The first two heresies were about who Christ is/was. The next two are about how the divine and the human nature are related. The first concerned Nestorius and Theotokos, the God-bearer. The next heresy is from Eutyches and Eutychianism or Monophysitism. All of this is discussed at an excellent level by B. Quash and M. Ward, Heresies and How to Avoid Them: Why It Matters What Christians Believe .
In essence (that’s a pun), Eutychianism teaches that Jesus has only one nature, and it is hybrid of divine and human. The impact is that Jesus’ humanity is not (quite) the same as ours. The Fourth Council, at Chalcedon in 451, decreed this view incompatible with our gospel and salvation. The Church has always held this viewpoint.
A theme in this book is that heresy prompts reflection that leads to sound theology, to orthodoxy. But, as the author of this chp, Marcus Plested, an Orthodox theologian, states it, orthodoxy is more than reponse to bad ideas but the living articulation of we know to be true about the gospel.
Heretics, Plested observes, did not seek to be wrong but they sought out answers to their own questions. Orthodoxy is “less incorrect” than heresy. And, in fact, Plested contends Eutyches never really taught the hybrid theory of Christ’s nature. If Nestorius separated the humanity and deity of Christ too much, Eutyches didn’t separate them enough. His critics didn’t think he denied his view enough when he made a concession.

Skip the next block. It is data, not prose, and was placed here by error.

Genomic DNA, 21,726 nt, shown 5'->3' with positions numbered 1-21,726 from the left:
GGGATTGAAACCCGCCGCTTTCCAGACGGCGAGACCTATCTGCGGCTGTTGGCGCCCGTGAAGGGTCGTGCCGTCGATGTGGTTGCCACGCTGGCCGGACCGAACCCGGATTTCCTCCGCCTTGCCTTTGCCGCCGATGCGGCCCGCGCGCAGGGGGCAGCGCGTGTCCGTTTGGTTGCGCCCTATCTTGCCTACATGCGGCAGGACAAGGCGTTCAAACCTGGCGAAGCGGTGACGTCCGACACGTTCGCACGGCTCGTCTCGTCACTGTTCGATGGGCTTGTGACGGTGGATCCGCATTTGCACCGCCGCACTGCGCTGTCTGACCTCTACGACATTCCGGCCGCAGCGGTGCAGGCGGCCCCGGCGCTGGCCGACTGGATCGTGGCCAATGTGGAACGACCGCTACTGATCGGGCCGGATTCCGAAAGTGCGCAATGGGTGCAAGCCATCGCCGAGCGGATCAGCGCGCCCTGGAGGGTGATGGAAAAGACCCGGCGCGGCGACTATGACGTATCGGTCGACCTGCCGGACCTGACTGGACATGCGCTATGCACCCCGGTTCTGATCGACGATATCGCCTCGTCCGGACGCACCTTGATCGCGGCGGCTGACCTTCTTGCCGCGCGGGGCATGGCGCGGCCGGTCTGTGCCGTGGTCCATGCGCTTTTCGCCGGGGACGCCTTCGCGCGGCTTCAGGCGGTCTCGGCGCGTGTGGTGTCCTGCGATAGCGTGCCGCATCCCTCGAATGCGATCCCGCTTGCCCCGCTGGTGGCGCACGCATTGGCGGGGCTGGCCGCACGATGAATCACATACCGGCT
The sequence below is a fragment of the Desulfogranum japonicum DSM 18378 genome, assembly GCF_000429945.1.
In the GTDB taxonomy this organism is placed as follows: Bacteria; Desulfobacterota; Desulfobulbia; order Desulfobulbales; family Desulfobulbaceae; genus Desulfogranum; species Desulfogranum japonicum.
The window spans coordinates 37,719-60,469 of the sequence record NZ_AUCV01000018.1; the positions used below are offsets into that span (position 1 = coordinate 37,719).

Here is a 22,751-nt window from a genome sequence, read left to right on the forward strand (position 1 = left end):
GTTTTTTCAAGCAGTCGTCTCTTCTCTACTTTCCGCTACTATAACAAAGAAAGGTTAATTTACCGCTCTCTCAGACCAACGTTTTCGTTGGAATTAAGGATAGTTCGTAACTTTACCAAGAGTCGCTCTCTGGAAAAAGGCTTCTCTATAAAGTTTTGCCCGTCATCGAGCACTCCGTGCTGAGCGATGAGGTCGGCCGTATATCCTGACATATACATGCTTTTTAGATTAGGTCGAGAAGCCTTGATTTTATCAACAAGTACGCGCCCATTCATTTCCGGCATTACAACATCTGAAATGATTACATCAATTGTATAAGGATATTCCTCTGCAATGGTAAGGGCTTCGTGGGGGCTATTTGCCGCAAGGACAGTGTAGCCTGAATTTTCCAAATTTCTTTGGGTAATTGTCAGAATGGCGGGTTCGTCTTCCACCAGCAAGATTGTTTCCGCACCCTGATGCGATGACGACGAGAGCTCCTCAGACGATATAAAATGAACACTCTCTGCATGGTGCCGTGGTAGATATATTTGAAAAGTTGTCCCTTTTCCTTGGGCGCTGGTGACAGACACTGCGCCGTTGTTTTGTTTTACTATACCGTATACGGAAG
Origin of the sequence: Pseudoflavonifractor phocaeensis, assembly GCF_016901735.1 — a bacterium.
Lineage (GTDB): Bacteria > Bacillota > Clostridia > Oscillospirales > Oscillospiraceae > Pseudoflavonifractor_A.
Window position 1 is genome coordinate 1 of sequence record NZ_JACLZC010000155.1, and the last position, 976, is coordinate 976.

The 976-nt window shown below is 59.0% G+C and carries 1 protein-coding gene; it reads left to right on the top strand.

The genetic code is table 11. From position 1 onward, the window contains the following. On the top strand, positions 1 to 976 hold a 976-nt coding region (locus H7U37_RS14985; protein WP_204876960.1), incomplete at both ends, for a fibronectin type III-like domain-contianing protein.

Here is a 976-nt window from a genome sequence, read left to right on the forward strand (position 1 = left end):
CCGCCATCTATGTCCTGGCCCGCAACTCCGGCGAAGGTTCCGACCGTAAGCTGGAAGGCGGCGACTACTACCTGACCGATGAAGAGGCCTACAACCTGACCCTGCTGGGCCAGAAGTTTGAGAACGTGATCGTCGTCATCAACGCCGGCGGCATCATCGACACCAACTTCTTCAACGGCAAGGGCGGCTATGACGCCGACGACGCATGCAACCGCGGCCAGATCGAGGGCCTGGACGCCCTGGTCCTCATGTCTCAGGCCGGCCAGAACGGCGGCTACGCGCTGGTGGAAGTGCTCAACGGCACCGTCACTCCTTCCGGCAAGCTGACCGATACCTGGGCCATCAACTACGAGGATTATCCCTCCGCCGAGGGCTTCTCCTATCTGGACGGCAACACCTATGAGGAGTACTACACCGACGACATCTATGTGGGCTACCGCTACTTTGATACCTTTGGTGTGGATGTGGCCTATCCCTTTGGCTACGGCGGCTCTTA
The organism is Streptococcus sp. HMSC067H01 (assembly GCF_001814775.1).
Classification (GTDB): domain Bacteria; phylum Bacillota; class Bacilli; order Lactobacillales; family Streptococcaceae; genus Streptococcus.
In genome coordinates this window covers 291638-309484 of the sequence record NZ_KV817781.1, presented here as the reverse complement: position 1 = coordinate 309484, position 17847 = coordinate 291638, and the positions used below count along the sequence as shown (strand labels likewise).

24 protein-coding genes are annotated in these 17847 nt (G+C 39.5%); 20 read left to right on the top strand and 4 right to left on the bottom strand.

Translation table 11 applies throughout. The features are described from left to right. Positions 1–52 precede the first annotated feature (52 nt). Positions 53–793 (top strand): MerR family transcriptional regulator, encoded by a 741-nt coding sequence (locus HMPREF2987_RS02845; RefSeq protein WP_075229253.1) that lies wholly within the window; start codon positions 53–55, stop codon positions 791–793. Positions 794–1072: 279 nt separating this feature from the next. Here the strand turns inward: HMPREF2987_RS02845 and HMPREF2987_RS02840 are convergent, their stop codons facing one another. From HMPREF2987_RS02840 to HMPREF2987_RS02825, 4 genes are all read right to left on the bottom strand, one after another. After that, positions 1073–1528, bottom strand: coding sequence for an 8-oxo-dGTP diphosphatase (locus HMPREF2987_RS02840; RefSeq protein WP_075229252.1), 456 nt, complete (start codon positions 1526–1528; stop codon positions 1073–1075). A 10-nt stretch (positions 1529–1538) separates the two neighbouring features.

It was at Chalcedon, in 451, that Eutyches’ view was denied. Here are the words: the perfect humanity and perfect deity were united in Christ “without confusion, without change, without division, without separation” (46).
The real humanity of Christ must be affirmed if he is to become Incarnate and take upon himself our nature; the reality deity of Christ must be affirmed if Christ is to satisfy the divine nature in that act of redemption. Furthermore, Eutyches makes communicants at the Eucharist to be “God-eaters” because the bread and wine are taken up into the God-nature of Christ. Hence, the humanity (separable from deity) need to be respected in order to understand the eucharist. And Plested contends Eutyches ultimately destroys the future/eternal human-ness of humans.
Plested is convinced this view isn’t held much today, but I’m not so sure: it seems to me that many think of Christ’s nature in hybrid terms instead of two inseparate natures. [Slightly corrected.]